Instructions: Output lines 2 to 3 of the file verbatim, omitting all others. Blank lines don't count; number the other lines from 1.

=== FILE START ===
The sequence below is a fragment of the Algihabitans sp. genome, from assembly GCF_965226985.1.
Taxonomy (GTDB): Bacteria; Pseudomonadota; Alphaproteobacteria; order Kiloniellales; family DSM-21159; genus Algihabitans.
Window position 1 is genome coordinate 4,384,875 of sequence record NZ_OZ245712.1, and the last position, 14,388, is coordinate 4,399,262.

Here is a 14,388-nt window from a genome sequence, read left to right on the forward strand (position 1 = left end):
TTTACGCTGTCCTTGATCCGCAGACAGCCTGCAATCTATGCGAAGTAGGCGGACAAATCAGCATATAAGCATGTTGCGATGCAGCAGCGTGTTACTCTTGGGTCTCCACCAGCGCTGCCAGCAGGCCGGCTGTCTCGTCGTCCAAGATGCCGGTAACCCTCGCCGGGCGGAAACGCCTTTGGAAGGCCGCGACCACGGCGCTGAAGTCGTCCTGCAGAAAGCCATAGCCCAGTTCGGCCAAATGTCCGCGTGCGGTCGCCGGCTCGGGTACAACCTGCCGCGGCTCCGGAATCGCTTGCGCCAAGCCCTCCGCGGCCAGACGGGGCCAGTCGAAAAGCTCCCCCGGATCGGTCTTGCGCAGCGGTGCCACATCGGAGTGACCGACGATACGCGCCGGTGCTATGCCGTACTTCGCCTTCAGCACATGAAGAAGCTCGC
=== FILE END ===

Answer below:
Taxonomy (GTDB): Bacteria; Pseudomonadota; Alphaproteobacteria; order Kiloniellales; family DSM-21159; genus Algihabitans.
Window position 1 is genome coordinate 4,384,875 of sequence record NZ_OZ245712.1, and the last position, 14,388, is coordinate 4,399,262.